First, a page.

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[a]FA LAGOS LEGACY2TABLE OF CONTENTS INTRODUCTION [applied] Foreign Affairs, Legacy 1995 05 Project Brief | Baerbel Mueller 06 Panorama Photo of the Nigerian Railway…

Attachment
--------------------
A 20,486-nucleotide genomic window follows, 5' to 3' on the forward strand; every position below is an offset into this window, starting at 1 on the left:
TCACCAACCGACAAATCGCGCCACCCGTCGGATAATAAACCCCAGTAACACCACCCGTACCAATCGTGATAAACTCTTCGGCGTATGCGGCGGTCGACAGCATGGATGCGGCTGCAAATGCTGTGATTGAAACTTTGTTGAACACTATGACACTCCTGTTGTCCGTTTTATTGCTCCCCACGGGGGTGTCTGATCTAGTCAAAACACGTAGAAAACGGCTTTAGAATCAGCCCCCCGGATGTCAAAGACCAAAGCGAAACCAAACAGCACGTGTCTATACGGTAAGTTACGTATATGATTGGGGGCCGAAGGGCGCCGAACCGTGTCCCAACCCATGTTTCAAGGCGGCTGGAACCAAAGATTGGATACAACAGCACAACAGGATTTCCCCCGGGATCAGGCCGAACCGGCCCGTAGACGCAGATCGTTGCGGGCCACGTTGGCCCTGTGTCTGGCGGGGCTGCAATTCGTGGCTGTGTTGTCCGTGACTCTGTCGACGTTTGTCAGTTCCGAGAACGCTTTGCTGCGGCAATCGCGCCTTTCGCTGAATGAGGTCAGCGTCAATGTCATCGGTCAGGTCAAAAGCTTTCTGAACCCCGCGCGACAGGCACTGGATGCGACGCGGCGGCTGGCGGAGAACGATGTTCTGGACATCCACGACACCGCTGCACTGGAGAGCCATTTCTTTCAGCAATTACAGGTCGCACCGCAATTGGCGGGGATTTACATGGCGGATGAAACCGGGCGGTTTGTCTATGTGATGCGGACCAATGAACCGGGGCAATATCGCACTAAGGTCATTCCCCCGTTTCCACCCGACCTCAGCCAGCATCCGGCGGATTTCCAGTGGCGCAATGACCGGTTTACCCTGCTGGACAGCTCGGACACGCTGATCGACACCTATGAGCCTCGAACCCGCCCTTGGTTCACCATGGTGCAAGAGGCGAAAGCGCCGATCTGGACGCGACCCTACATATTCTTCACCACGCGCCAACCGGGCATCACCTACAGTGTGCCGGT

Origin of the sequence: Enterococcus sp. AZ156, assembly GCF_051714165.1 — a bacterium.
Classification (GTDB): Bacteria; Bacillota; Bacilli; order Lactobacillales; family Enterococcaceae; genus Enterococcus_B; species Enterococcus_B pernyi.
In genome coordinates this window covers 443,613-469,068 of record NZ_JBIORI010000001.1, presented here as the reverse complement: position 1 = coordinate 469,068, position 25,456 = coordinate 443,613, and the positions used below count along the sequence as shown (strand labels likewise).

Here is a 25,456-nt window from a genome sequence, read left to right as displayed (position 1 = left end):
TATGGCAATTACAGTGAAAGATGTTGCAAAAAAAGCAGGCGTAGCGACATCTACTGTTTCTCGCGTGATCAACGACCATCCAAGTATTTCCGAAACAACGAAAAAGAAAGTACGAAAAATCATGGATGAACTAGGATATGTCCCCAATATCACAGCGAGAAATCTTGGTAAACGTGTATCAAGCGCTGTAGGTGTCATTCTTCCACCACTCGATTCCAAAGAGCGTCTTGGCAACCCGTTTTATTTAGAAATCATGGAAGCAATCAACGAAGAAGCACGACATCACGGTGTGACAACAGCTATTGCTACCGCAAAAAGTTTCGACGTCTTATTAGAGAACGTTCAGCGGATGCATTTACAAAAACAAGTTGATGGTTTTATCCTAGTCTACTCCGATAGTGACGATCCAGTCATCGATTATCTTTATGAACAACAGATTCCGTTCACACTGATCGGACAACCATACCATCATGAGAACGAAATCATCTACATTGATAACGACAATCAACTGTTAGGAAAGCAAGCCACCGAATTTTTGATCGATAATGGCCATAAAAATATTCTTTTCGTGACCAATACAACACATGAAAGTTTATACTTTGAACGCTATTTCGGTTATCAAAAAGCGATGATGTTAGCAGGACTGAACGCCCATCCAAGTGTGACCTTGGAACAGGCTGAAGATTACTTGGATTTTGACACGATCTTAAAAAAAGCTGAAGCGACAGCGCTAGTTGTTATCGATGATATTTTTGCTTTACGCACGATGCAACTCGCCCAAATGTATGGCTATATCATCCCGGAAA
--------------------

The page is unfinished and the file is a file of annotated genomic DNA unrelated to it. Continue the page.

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[a]FA LAGOS LEGACY2TABLE OF CONTENTS INTRODUCTION [applied] Foreign Affairs, Legacy 1995 05 Project Brief | Baerbel Mueller 06 Panorama Photo of the Nigerian Railway Compound 08 Lagos, from the Megacity to the Pepperfarm | Abosede Goerge 10 Conversation on Heritage and Future | Mogbolahan Ajala, Sola Akintunde, 12 Stefanie Theuretzbacher PROJECTS Tracing the Story of the Nigerian Railway | Toms Kampars 21 Interstices | Adeola Olagunju 37 Carriage | Tito Aderemi-Ibitola 47 Hanging out with Nature | Stephanie Rizaj 57 Existing Works | Nature 65 Ori | Aderemi Adegbite and Jon Krizan 69 Ivy | Cansu ErgĂźn 79 Memories Matter | Katerina Joannides 87 This House is not for Sale | Mathias Juul Frost 97 Handle with Care | Frida Robles 109 WIDER DISCOURSE Creative Participation in the Urban Renewal of Lagos | Papa Omotayo in Conversation with Frida Robles Negotiating City Spaces | Olamide Udoma-Ejorh Terrain Vague in Lagos? | Frida Robles Fragrant of the Old contoured with the New | Oyindamola Fakeye The Nature of Memory | Dare Dan The [a]FA Lagos Legacy Lab Feb 2017 | Amritt Flora 118 124 126 128 130 134EVENTS Schedule of Lab 138 Meetings and Reviews 140 Public Viewing 146 CVs 150 Impressum/Credits/Funding 152[a]FA Lagos Legacy 20173The [a]FA Lagos Legacy lab is a joint project by [applied] Foreign Affairs, Institute of Architecture at the University of Applied Arts Vienna with Legacy 1995.4LABORATORYHOST[APPLIED] FOREIGN AFFAIRSLEGACY 1995[applied] Foreign Affairs is a laboratory at the Institute of Architecture of the University of Applied Arts Vienna that investigates spatial, infrastructural, environmental, and cultural phenomena in rural and urban sub-Saharan Africa. A series of talks introduces students to the spatial diversity and cultural vibrancy of the contemporary African condition, followed by workshops which focus on the status and potential of a specific region or situation. Projects center around distinct questions, or clear missions, and culminate in field trips and residencies through which mappings, rural growth patterns, visionary art spaces, and relational physical interventions are produced. The process of relating and making is conceptualized in a reactive and slowed-down manner.Formed in 1995 by a group of professionals, LEGACY has watched itself become the foremost historical and environmental interest group of Nigeria. The objective is gathering committed men and women, Nigerians and non-Nigerians, for the common cause of preserving and promoting the character and appearance of historic monuments, the environment, and cultural entities in all parts of Nigeria. LEGACY is presently based within the Nigerian Railway Compound in Ebute-Metta, Lagos, with its headquarters located at Jaekel House, a piece of colonial architecture dating back to the beginnings of the railways in Nigeria in 1898. This very beautiful 119-year-old house was restored in 2010 by LEGACY´s founder Prof. John Godwin, and is currently serving as a mini-railway museum that has also served as the set for various media productions. Further, LEGACY organizes walkabouts, train excursions, and road trips to create and heighten awareness of historically significant places of interest around the country, culminating in being technical partners to the British Council-backed Open House Lagos 2016 (openhouselagos.com) which trains volunteer tour guides.The outcome of each lab is presented in different formats and contexts, both on the African continent and in Europe. [a]FA is performed in collaboration with international guests, teaching staff of the Institute of Architecture, and partner universities. [a]FA is commissioned by NGOs, cultural institutions, artist collectives, and individuals. Conventional relationships between client, community, and architect; teacher and student; studio, university, and field are questioned. Conditions of uncertainty and fragility are embraced. At best, spatial and programmatic hybrids of diverse ownerships emerge[a]FA Lagos Legacy 20175PROJECT BRIEF BY BAERBEL MUELLER All at the same time, Lagos is constantly growing and renewing itself, and teetering on the edge of a possible crisis. Lagos is shaped by extreme contrasts. Lagos is ambiguous. Lagos is vibrant. Lagos is demanding. Its most pressing issues are its lack of space and transportation: there seems to be no escape for the city from a fate of (often dysfunctional) urbanity. Against this backdrop, and informed by Legacy 1995´s agenda, its dedication to the built heritage of Lagos, and its location, at the Nigerian Railway Compound in Ebute- Metta, [a]FA Lagos Legacy has been conceptualized as a joint laboratory with a speculative and artistic approach. The intention was to identify the potential of the railway compound as a kind of enchanted terrain with intriguing, abandoned structures in the middle of Lagos Mainland. Legacy’s Running Shed was the “node” of interest from which the lab was started in a playful, transdisciplinary manner. Navigating between field research, spatial articulations, and artistic interventions; questions of urbanity, space, history, identity, and agency were addressed. As a conceptual starting point, the lab centered around three topics: Heritage, Scale, and Terrain Vague. Based on these notions, participants were asked to map the fragility, beauty, and potential of the given site. An interdisciplinary team of architecture and art students, young architects, and Lagosbased artists collaborated on adhoc projects that were realized in digital and physical forms, and shown to the public at the end of a two-week onsite lab that took place in February 2017. Working on these spatial and ephemeral interventions served as a kind of trial arrangement. It was possible to experience the pure scale of the given space,and its potential for future programming. The space was envisioned as a recreational, creative, and shared space for diverse user groups, beyond commercially driven or exclusive interests.TERRAIN VAGUE With the coining of the French term “terrain vague” (1995), architect and philosopher Ignasi de Solà-Morales demonstrated his interest in the concept of absence in the contemporary metropolis. This interest focuses on abandoned areas, obsolete and unproductive spaces and buildings, often undefined and without specific limits, places to which he applies the term. In regard to the generalized tendency to “reincorporate” these places into the productive logic of the city by transforming them into reconstructed spaces, de Solà-Morales insists on the value of their state of ruin and lack of productivity. Only in this way can they manifest themselves as spaces of freedom that serve as an alternative to the lucrative reality prevailing in the capitalist city. Essentially meaning “non-design”, “terrain vague” is a compelling concept, powerful in its ability to theorize on the margins of the ordered world, offering the opportunity to investigate existing urban phenomena of indeterminacy – both spatial and social – and to learn from this existing urban condition. It is about forces instead of forms, the incorporated instead of the distant, the haptic instead of the optic, and the rhizomatic instead of the figurative. “The role of the architect is inevitably problematic. Architecture’s destiny has always been colonization, the imposing of limits, order, and form […].” “How can architecture act in the terrain* Sources: http://atributosurbanos.es/en/terms/terrain-vague/ http://landscapeandurbanism.blogspot.co.at/2011/07/source-terrain-vague-de-sola-morales.html6vague without becoming an aggressive instrument of power and abstract reason? Undoubtedly, through attention to continuity: not the continuity of the planned, efficient, and legitimized city, but of the flows, the energies, the rhythms established by the passing of time and the loss of limits... ” (Ignasi de Solà-Morales, 1995)HERITAGE Based on Legacy 1995´s interest in and knowledge of Lagos´s built heritage, we looked at the notion of heritage in the context of the Nigerian Railway Compound in terms of the following aspects: history – or rather, histories – as heritage, referring to events or processes that have a special meaning in collective memory; a site as heritage having the value of being of political, military, cultural, or social national importance to the history of that nation; monuments from industrial culture as industrial heritage; cultural heritage as the legacy of physical artefacts and intangible attributes of a group or society; fauna and flora, landscape and landforms understood as natural heritage. SCALE “Scale is not a limited concept, it overcomes borders and in reality, scale is collapsing, making the nano into the global, and beyond.” (Hannah Le Roux). We investigated the Nigerian Railway Compound, starting with the Running Shed as an architectural object of the railway compound as an ensemble, area, and urban island; an island located in the middle of Lagos as a megacity, which again is a national and continental waypoint, with a railroad track leading to Kano… We identified the spatial relationships, proportions, connections, and effects through cross-readings within a full spectrum of scales. Operatingwithin this spectrum and within scale shifts implies a shift from top-down planning and object-defined architecture to relational approaches, which are so desperately needed to understand and react to the contemporary (African) urban condition. CONCEPT The onsite lab was structured into four stages: Perception / Conception / Translation / (Re)Presentation. Perception: The team of architects and artists explored the given terrain through walks, maps, talks, documents, and narrations, followed by further individual encounters whereby what was perceived was documented through the medium of photography or video (camera, smartphone), sketches, and texts. Conception: Based on the previously identified (spatial) intensities, atmospheres, and facts, each participant worked on a concept for an investigation – either individually, or in collaboration. Translation: The proposed concept was translated into pieces of work which were then developed individually, or as a group project. The medium of expression was defined according to the respective topic. (Re)Presentation: The projects – or works in progress – were shown and shared with a wider audience at the very end of the laboratory. This publication was produced in order to collect and archive the works, and document the lab and the public event that took place on February 25, 2017 in and around the Running Shed.* Sources: http://ufolog.co/wp-content/uploads/2014/11/48643515-de-Sola-Morales-I-Terrain-Vague.pdf Originally published in ‘Anyplace’ - edited by Cynthia C. Davidson (1995)7Drone panorama8[a]FA Lagos Legacy 20179LAGOS FROM THE PEPPERFARM TO THE MEGACITY BY ABOSEDE GEORGE When one speaks of Lagos, Nigeria, one could be referring to any one of three places— its most historic region, Lagos Island; metropolitan Lagos, which includes the urbanized parts of the island and the mainland; or Lagos State, which includes the urban and rural areas of the state. All these Lagos-es exist in a spatial relationship to one another, as well as a temporal one, meaning that one Lagos comes after another in a historical sequence. What follows, however, is not a comprehensive history but an outline of how Lagos began and what it has been. The oldest settlements in Lagos State are Lagos Island, Iddo, and Ebute-Metta. The recorded origins of human settlement there date back to the 15th century, when these places were still marshy islands thick with wildlife and mangrove forests, and populated by small communities of fisher folk from the Awori ethnic group. By the middle of the 17th century, Lagos had become a tributary state of the powerful Benin Empire. But as vassals at the outer reaches of the empire, the Obas of Lagos would inevitably erode as a result of this constraint on their full autonomy. During the 18th century, Lagos came out from under Benin rule. During the reign of Oba Akinsemoyin, a more independent Lagos entered the Atlantic slave trade as a middleman state, trading goods for people with Portuguese slave traders. This new extractive economy enriched the elites, while also expanding the population of marginalized people in Lagos. A monarchical feud in the early to mid-19th century would bring an end to Lagos’s independence. In the dispute between two claimants to the throne, Kosoko and Akitoye, Oba Akitoye entered into a treaty of protection10with the British which involved trading Lagos’s full sovereignty for the backing of Britain’s military power. Akitoye’s victory won him the throne of Lagos, but in the process, Lagos was converted from an independent polity into a new British colony in West Africa. The advent of the British colonial period witnessed another phase of growth and diversification of the population of Lagos. In the mid-19th century, migrant communities from Sierra Leone, Cuba, Brazil, and other Yoruba diasporas appeared and took up residency in distinct areas of Lagos Island, which was at that point also known as Lagos Colony. In 1914, two neighboring British colonial territories, the Northern Protectorate and the Southern Protectorate, were amalgamated to form the single colonial territory of Nigeria. Against the protests of African nationalists, Lagos was named as the colonial capital of this new formation. Within this new capital, colonial officials sought to practice racial segregation in political, economic, social, and even spiritual life. The development of Ikoyi, planned as a Europeans-only quarter, was a clear spatial manifestation of this racial ideology. The development of Ikoyi began to create a Europeans-only quarter in Lagos. To insulate Ikoyi from African presences, a canal with two manned bridges was carved into Lagos Island in order to separate the new European quarter from the African areas of the town. This project was completed by 1923. Some of the justification that had been given for these spatial segregation policies had to do with concerns about sanitation and public health. Both segregation in urban planning and slum clearances were carried out in the name of public health concerns. For example, between 1924 and 1930, the co-lonial state demolished a series of native settlements, citing a need to control the spread of bubonic plague. In the 1950s, the practice of settlement clearances was revisited, but this time by an African-led Lagos Executive Development Board. Nigeria gained its independence from British colonial rule in the year 1960. With the independence of Nigeria, Lagos, whose population was about 700,000, was named as the federal capital territory. This made Lagos the seat of federal political and military power, as well as a major center of media and economic power in the nation. The FCT was not a state however, and Lagos indigenes were denied the prerogatives of state citizenship that most Nigerians enjoyed in their home states. It was not until 1967, following the intensive lobbying of nationalists, that Lagos State was formally established as a state within the republic. Over the latter part of the 20th century, the population of Lagos State continued to grow, as did its territorial reach. New bridges connecting the island with various parts of the mainland were opened in order to integrate Lagos State more fully. In 1975, Eko Bridge was opened. The Third Mainland Bridge followed in 1990. By 1990, the population was estimated to be almost 5 million. It is important to note that during much of this growth phase, Nigeria was a military dictatorship. From 1966-1979, and then again from 1983 - 1988, Nigeria came under the control of a series of military rulers, interspersed with two brief periods of civilian rule. One was the four-year period of Governor Lateef Jakande from 1979 - 1983. During Jakande’s time, a number of mass housing projects were constructed, as well as many public institutions like hospitals and schools. From the time of the Benin Kingdom into the[a]FA Lagos Legacy 2017era of British rule and through to the birth of independent Nigeria, Lagos had been a seat of political and military power. All that was changed in 1991 when the federal capital was relocated to the new planned city of Abuja. The more things changed the more they stayed the same. Clearances continued through the final years of the 20th century. One notorious case was the 1992 clearance of the Maroko community to create an exclusive Victoria Island extension. In 1999, Lagos returned to civilian rule when Bola Tinubu became governor of Lagos State, inaugurating the current phase of democratic rule. While Lagos has seen the growth of middle and aspiring classes in the democratic period, it has also seen the continuation of marginalizing practices. For example, in 2006, the Lekki Free Trade Zone was established and work began on creating a new city of gated estates for Lagos elites. In 2012, the Makoko community was notoriously razed to make way for exclusive waterfront real estate. In 2013, the Eko Atlantic City project was established and work began on constructing a new city that would bean outgrowth of Lagos, but also distinct from Lagos in that it was meantfor wealthy diaspora Nigerians and others. The history of Lagos is long and complex and ongoing. The city has been influenced by several different kinds of regimes: the Benin monarchy, the independent monarchy, British colonial rule, the Nigerian federal republic, military rule, democratic rule. It has grown from a tiny collection of fishing villages to the most densely populated urban agglomeration on the continent. What next for Lagos?11CONVERSATION ON HERITAGE AND FUTURE WITH MOGBOLAHAN AJALA, SOLA AKINTUNDE, STEFANIE THEURETZBACHER ST: Could you briefly explain what the purpose of Legacy 1995 is and its relation to Lagos? SA: I would like to travel back in time and imagine the group of people that formed Legacy: what did they have in mind? I imagine that they found Lagos and Nigeria, as a whole, to be without a sense of identity, with no tangible Nigerian culture, basically because most of the history and the culture before colonization had been lost. Legacy wanted to share this history so that people can get a sense of where they come from, and how to continue from there. Lagos is the case study for all of this because we are in Lagos; if it doesn’t happen in Lagos it is not happening anywhere. MA: It was about rediscovering the city at a time when its population had surpassed its development in terms of physical entities. Legacy was made up of architects, journalists, urban planners, thinking about how to best re-orientate people regarding the heritage of Lagos, about what there was in the colonial period, in the early independence periods, and what could now be done in terms of preservation and restoration, trying to bring all these old existing buildings back into modern-day life. So Legacy, in the context of Lagos, was about restoring the values that once existed there. ST: The question for me is of which history to preserve. Is it the pre-colonial, colonial, or post-independence history that we should relate to in the field of culture and built environment? There is not much documentation or research available regarding pre-colonial architecture. But there are many examples of12tropical architecture from the ‘60s through the ‘80s that explore topics which are very relevant in terms of the Nigerian cultural context and environment. The buildings have a potential that could be further developed or learned from. A people’s identity changes over time and can also be reinvented and reshaped by everyone who is living it. In this sense, I am asking myself if the British heritage is the best one for us to relate to. Speaking of heritage, what is the current situation regarding architectural heritage